Red banded mango caterpillar

Alert

Have you seen Red banded mango caterpillar?

Red banded mango caterpillar is a distinctive red and white striped caterpillar that burrows into mango fruit.

If you suspect you have found Red banded mango caterpillar in Queensland, outside of the far northern biosecurity zone 1 (PDF, 333KB), report it to Biosecurity Queensland on 13 25 23 or contact the Exotic Plant Pest Hotline on 1800 084 881.

Early detection and reporting are key elements in controlling Red banded mango caterpillar.

Red banded mango caterpillar (RBMC) is a pest of mango in tropical parts of Asia where it causes commercial crop losses between 10–52%. It is a serious threat to Australia's commercial mango industry.

Present on some Torres Strait islands and on the Australian mainland in the remote northern Cape York Peninsula area, it has been declared a far northern pest. Movement restrictions from the far northern biosecurity zones 1 and 2 are in place to prevent red banded mango caterpillar from spreading.

Other names

  • Mango fruit borer
  • Red banded borer
  • Mango seed borer
  • RBMC

Description

Eggs

  • Typical egg shape (0.45 x 0.7mm)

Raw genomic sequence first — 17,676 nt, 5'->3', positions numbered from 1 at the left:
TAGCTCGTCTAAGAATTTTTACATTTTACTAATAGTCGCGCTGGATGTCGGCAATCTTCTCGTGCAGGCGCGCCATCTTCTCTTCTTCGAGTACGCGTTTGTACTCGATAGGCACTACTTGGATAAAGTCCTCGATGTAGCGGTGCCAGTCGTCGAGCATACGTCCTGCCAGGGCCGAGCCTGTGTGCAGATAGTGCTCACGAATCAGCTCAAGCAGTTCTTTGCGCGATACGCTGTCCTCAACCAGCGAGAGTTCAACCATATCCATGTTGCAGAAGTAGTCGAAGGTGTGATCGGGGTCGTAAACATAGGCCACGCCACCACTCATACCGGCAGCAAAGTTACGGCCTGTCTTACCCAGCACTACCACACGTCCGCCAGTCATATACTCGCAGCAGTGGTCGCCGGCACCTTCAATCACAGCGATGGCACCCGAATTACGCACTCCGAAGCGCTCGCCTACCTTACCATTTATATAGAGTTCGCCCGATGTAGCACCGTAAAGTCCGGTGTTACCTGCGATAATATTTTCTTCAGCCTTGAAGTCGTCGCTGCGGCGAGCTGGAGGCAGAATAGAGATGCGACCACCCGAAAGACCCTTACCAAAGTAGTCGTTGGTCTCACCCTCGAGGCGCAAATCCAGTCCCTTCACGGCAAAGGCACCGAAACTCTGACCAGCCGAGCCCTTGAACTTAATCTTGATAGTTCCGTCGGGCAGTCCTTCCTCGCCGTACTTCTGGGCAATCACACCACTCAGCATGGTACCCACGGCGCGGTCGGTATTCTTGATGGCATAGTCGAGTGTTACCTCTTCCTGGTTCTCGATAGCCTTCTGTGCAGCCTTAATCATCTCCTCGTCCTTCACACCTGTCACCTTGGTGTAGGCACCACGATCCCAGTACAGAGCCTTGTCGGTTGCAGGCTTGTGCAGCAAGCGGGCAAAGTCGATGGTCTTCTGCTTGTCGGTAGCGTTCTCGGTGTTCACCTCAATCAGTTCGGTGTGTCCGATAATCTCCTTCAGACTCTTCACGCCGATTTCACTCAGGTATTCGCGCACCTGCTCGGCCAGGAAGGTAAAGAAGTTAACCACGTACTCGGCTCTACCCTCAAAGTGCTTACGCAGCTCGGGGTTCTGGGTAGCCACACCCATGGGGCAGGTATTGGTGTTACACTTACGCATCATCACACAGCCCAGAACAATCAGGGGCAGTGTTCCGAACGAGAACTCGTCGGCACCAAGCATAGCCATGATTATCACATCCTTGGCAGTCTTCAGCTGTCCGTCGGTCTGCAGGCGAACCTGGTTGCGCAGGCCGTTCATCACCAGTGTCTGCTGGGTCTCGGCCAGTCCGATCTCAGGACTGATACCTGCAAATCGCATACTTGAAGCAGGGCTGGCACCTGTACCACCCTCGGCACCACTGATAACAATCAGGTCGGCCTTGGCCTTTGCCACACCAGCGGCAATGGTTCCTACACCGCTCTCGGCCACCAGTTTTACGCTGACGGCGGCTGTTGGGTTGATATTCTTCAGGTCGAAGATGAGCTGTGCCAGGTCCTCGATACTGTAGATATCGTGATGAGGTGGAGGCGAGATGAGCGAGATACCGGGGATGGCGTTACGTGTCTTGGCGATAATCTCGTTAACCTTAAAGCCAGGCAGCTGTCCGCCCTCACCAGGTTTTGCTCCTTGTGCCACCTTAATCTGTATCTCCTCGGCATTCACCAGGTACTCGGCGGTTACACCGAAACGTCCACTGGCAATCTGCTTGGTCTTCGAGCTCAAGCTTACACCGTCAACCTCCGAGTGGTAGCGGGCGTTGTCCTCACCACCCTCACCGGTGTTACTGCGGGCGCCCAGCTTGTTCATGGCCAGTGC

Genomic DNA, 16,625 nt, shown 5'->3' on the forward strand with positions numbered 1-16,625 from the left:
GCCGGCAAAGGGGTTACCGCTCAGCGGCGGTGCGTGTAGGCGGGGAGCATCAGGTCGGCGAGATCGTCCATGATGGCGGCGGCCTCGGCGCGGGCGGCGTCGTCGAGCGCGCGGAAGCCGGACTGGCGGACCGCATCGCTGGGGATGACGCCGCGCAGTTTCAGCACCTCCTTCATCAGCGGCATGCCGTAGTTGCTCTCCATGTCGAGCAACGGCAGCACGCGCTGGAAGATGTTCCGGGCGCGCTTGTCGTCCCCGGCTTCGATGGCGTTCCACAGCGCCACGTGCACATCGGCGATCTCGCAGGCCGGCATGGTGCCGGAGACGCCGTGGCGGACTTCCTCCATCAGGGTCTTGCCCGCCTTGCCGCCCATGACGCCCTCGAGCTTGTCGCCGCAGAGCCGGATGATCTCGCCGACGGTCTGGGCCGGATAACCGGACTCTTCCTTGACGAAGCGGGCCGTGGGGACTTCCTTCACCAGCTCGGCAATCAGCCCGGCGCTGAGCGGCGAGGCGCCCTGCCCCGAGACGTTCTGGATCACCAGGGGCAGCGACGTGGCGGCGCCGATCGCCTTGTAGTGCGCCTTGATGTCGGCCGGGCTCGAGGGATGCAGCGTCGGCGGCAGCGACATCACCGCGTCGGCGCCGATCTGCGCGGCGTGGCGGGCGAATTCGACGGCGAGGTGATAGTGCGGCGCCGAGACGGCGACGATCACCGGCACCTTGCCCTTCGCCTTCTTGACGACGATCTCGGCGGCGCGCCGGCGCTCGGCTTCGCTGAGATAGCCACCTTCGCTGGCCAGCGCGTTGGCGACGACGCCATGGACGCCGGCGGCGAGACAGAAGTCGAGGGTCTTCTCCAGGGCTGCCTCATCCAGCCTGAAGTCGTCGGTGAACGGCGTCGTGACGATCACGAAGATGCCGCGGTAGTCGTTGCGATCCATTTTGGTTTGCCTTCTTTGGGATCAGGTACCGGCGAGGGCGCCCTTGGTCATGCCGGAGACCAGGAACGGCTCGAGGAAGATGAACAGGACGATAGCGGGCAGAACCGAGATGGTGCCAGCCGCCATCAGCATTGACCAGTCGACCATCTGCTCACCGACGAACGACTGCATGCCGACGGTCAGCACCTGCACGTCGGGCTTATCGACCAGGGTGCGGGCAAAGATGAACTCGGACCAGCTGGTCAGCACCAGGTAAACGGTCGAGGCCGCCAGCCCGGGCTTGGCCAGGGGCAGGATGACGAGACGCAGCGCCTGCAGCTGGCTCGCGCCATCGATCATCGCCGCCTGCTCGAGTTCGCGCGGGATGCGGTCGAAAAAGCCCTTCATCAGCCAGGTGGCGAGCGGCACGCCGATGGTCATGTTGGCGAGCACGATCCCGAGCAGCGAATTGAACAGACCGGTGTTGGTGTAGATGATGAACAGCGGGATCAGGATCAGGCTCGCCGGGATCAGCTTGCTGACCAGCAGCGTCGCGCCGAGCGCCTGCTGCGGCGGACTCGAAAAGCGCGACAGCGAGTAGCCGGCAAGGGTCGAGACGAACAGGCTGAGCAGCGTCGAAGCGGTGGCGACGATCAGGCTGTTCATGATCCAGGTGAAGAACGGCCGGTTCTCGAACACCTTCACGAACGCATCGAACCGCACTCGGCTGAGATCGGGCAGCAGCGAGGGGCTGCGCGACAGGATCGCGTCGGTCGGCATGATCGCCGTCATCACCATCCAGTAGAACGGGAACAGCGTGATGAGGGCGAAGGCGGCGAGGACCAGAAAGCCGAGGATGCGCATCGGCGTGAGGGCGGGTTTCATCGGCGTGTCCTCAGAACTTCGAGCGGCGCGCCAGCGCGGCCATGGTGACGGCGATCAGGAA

• Milky white colour when laid, but change to a crimson colour after 2–3 days.

Larvae

  • Initially the larvae are very small, cream coloured with pink banding and a black head.
  • As the larvae grow they become plump, glossy, with brightly coloured dark red and white bands, and have a black 'collar' near the head.
  • Can grow to up to 2cm in length.
  • More than one larva can be present in a single mango fruit, and they may be different sizes.
  • The larvae change to a blue-green colour prior to pupation.

Pupae

  • The pupa is encased in a spun cocoon which may incorporate soil particles or bits of bark.
  • Cocoons are approximately 1–1.5cm long, turning a pale brown to dark brown colour as they age.

Adults

  • Adults moths are plain greyish/fawn coloured, but the wings may have a shining bluish tint.
  • The moth's body is brown with some pale yellowish markings on the head and thorax.
  • Approximately 12mm long.
  • When at rest, the moth holds its wings to give a triangular appearance.

Plant stage and plant parts affected

Red banded mango caterpillar are a problem during mango fruiting season and infest mango fruit. Even small (marble sized), green fruit can be infested. Fruit is the only part of the mango tree that is affected.

Plant damage

Red banded mango caterpillar tunnels through the skin and flesh and mainly feeds on the seed, causing fruit to spoil and fall early.

Damaged fruit may also be attacked by fruit flies or various decaying bacterial and fungal organisms.

May be confused with

Mango seed weevil, which is known to occur in Queensland, is a uniformly pale coloured, generally plump larva that infests the mango seed within fruit. Red banded mango caterpillar also infest mango seeds, but in contrast to mango seed weevil, red banded mango caterpillar have distinctive dark red and white bands.

Distribution

Found in India, Indonesia (Java and Sulawesi), Myanmar, Papua New Guinea and the Philippines. It may be more widely distributed in South-East Asia than records indicate.